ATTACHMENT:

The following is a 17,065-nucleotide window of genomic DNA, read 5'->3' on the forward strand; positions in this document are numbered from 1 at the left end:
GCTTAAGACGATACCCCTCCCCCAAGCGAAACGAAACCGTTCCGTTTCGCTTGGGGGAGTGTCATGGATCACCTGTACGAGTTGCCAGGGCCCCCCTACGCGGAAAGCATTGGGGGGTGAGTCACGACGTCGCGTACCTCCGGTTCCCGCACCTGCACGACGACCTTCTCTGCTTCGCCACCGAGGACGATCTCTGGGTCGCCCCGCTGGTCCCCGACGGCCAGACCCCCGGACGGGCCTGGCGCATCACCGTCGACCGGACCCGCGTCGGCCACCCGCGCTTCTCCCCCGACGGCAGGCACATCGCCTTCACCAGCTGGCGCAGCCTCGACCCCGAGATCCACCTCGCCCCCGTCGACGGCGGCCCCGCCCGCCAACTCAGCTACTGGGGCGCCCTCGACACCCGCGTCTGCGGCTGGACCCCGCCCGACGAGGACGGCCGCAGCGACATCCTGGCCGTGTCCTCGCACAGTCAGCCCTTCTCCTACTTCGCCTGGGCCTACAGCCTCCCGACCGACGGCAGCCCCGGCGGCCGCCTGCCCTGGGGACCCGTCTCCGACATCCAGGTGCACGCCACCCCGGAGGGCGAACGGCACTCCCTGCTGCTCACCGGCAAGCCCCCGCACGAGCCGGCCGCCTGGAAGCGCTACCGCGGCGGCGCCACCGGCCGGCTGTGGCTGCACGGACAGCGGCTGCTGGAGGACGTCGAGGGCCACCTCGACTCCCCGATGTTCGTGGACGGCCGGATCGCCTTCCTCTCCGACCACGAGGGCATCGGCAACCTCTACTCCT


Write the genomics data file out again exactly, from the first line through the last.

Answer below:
The following is a 17,065-nucleotide window of genomic DNA, read 5'->3' on the forward strand; positions in this document are numbered from 1 at the left end:
GCTTAAGACGATACCCCTCCCCCAAGCGAAACGAAACCGTTCCGTTTCGCTTGGGGGAGTGTCATGGATCACCTGTACGAGTTGCCAGGGCCCCCCTACGCGGAAAGCATTGGGGGGTGAGTCACGACGTCGCGTACCTCCGGTTCCCGCACCTGCACGACGACCTTCTCTGCTTCGCCACCGAGGACGATCTCTGGGTCGCCCCGCTGGTCCCCGACGGCCAGACCCCCGGACGGGCCTGGCGCATCACCGTCGACCGGACCCGCGTCGGCCACCCGCGCTTCTCCCCCGACGGCAGGCACATCGCCTTCACCAGCTGGCGCAGCCTCGACCCCGAGATCCACCTCGCCCCCGTCGACGGCGGCCCCGCCCGCCAACTCAGCTACTGGGGCGCCCTCGACACCCGCGTCTGCGGCTGGACCCCGCCCGACGAGGACGGCCGCAGCGACATCCTGGCCGTGTCCTCGCACAGTCAGCCCTTCTCCTACTTCGCCTGGGCCTACAGCCTCCCGACCGACGGCAGCCCCGGCGGCCGCCTGCCCTGGGGACCCGTCTCCGACATCCAGGTGCACGCCACCCCGGAGGGCGAACGGCACTCCCTGCTGCTCACCGGCAAGCCCCCGCACGAGCCGGCCGCCTGGAAGCGCTACCGCGGCGGCGCCACCGGCCGGCTGTGGCTGCACGGACAGCGGCTGCTGGAGGACGTCGAGGGCCACCTCGACTCCCCGATGTTCGTGGACGGCCGGATCGCCTTCCTCTCCGACCACGAGGGCATCGGCAACCTCTACTCCT